Physical Basis of Heredity 1.  The Nucleus and the Chromosome
The Nucleus 
Significance of nucleus : Hammerling's experiment
Number, shape and size of nucleus
Nucleus in prokaryotes and eukaryotes
Nuclear envelope
Nuclear pore complex and nucleocytoplasmic traffic
Number, size and shape of chromosomes
Morphology of chromosomes
Euchromatin and heterochromatin
Constitutive and facultative heterochromatin
Single-stranded and multi-stranded hypotheses for chromosomes
Chemical composition of chromosomes
Infrastructure of chromosomes
Function of chromosomes
Special types of chromosomes 
Lampbrush chromosomes
Salivary gland chromosomes
Prokaryotic Nucleoids

B-Chromosomes are a particular kind of supernumerary chromosomes, that may or may not be found in an organism as extra chromosomes over and above the standard diploid or polyploid chromosome complement (see Fig. 6.18). The standard complement consists of chromosomes described as A-chromosomes, inciting sex chromosomes, if any. The B-chromosomes are found in the natural populations of many plant and animal species and are recognized on the basis of their following characteristics : (a) they are dispensable; are not found in all individuals of a species and may not be found in all cells of an individual organism; (b) they are not homologous with any of the basic A chromosomes; (c) their inheritance is non-Mendelian, sometimes due to non-disjunction during pollen mitosis (as in some plants); (d) they are usually smaller than A-chromosomes and have their own unique pattern of heterochromatin distribution; (e) in general, they are genetically inert, but may rarely organize nucleoli and carry functional genetic material; (f) when present in high number, they suppress vigour and fertility; (g) their origin and function are unknown.

B-chromosome in plants have been reported in more than 1000 species distributed over bryophytes (including mosses), ferns, gymnosperms and angiosperms (both monocotyledons and dicotyledons). Mostly, they are found in out-breeders (cross pollinated species). In the family Gramineae, they are found in 200 species including cereals, and forage grasses belonging to genera Agrostis, Anthoxanthum, Avena, Bromus, Calamogrostis, Dactyiis, Deschampsia, Festuca, Koeleria, Lolium, Pennisetum, Phleum, Secale, Sorghum and Zea. These B-chromosome are often absent in well adapted agronomic strains, and are perhaps eliminated due to selection. The B-chromosomes may sometimes be restricted only to aerial parts (absent in roots e.g. Aegilops speltoidas, Ae. mutica) and may also be eliminated during meiosis due to their division at anaphase I followed by elimination at anaphase II. B chromosomes may also increase in number due to a drive involving non- disjunction during pollen mitosis, thus leading to the production of plants with two B-chromosomes in the progeny OB ♀ x 1B♂.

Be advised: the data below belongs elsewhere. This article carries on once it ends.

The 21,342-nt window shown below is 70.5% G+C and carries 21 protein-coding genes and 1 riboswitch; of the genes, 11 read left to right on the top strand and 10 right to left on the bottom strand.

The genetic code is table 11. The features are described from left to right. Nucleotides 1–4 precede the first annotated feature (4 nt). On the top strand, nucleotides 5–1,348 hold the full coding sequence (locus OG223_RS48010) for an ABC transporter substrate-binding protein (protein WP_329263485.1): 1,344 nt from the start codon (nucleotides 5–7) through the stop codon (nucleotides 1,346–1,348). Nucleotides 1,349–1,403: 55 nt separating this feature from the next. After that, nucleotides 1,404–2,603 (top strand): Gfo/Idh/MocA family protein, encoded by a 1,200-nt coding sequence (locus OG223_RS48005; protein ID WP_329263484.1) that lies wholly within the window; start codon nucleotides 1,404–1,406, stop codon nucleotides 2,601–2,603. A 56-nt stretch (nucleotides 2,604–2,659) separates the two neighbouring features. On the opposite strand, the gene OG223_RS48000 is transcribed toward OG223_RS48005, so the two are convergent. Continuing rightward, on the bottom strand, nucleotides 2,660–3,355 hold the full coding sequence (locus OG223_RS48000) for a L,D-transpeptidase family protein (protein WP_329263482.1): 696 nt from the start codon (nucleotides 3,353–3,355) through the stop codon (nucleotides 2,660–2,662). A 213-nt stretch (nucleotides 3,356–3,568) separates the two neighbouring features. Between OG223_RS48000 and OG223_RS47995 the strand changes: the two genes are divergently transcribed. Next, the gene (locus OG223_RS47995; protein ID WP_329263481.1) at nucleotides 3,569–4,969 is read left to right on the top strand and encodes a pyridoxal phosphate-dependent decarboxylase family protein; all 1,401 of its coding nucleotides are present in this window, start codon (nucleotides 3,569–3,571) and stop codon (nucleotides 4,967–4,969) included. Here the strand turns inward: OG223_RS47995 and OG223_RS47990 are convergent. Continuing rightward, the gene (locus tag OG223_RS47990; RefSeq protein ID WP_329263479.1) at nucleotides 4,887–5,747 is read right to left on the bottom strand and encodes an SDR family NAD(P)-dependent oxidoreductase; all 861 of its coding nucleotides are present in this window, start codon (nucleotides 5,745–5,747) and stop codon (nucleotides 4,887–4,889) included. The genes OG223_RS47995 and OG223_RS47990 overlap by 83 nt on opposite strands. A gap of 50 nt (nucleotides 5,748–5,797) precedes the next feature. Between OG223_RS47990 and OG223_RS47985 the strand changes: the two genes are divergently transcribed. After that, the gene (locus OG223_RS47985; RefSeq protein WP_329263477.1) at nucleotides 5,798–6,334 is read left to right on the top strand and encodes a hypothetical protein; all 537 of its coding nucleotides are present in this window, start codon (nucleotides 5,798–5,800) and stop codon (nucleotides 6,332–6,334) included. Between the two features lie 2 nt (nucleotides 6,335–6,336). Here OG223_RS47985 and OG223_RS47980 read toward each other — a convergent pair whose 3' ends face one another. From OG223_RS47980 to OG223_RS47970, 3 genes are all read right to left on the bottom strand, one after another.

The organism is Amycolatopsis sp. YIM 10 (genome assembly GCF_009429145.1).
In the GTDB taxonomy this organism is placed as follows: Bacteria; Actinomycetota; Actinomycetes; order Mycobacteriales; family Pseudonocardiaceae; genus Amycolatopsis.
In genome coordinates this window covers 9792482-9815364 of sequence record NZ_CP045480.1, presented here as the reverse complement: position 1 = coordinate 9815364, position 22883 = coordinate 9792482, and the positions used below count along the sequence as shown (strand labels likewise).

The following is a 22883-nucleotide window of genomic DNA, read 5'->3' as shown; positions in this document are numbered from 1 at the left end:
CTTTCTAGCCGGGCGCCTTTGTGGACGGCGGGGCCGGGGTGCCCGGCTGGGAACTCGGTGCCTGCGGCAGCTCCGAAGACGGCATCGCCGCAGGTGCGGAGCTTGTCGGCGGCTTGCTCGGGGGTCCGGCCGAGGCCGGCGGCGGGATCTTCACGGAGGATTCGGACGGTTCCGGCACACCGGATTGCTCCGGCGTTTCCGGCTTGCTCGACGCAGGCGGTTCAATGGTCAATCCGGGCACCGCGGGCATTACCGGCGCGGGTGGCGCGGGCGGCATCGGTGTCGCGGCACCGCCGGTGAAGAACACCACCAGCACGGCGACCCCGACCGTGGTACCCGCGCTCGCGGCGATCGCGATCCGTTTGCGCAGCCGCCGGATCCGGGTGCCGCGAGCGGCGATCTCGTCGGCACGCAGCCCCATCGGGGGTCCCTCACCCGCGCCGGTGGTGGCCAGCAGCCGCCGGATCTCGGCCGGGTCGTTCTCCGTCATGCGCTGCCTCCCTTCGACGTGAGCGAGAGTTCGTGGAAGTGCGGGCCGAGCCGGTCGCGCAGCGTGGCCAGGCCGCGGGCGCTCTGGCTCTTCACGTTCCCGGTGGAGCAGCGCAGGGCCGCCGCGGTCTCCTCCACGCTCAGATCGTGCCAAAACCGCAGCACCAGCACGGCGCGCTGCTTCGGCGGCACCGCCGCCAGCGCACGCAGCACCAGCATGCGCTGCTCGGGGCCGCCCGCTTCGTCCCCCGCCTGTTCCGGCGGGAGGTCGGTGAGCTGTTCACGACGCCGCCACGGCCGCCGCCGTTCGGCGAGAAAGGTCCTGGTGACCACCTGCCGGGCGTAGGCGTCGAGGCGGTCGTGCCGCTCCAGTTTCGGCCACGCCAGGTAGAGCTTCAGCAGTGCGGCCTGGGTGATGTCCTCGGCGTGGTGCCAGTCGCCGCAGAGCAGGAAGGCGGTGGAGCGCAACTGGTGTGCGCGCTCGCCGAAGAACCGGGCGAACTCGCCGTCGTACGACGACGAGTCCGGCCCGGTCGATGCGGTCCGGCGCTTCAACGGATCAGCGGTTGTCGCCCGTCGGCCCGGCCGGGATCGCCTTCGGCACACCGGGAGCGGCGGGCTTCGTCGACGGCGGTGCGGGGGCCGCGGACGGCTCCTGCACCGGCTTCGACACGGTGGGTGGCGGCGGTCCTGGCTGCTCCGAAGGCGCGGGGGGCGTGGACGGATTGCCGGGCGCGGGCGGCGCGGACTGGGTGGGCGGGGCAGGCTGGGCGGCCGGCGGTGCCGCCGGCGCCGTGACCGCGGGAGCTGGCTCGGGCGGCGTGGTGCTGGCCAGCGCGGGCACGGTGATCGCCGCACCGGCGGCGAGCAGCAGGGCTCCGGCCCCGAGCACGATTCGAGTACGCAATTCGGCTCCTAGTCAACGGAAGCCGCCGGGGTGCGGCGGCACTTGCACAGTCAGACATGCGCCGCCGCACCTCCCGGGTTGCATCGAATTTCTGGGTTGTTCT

A mitotic metaphase plate showing the presence of four B chromosomes (indicated by arrows).
Fig. 6.18. A mitotic metaphase plate showing the presence of four B chromosomes (indicated by arrows).

The most significant effect of B chromosomes is on seed and pollen fertility. Flowering time is generally delayed by B-chromosomes and several characters (plant height, plant weight and tiller number) are adversely affected. A very important effect of B chromosomes relates with their effect on pairing of A chromosomes in (i) plants carrying these B-chromosomes and in (ii) species hybrids involving a parent carrying B-chromosomes. In rye, although 0-6 B chromosomes did not influence the chiasmata frequencies, 8 B chromosomes drastically influenced the range of chiasma frequencies among pollen mother cells (PMCs) and among bivalents within PMCs. In maize, the use of various A/B interchange stocks demonstrated that the genetic elements affecting meiotic pairing of A-chromosomes appeared to be widely distributed throughout the length of B-chromosomes. The effect of B-chromosomes in suppressing or promoting meiotic pairing has been shown in a number of intergeneric or interspecific hybrids (wheat x Aegilops sp.; wheat x rye, Lolium x Festuca; interspecific hybrids within the genus Lolium, etc.). For more details, the readers should consult the book B-chromosomes written by Jones and Rees (1982).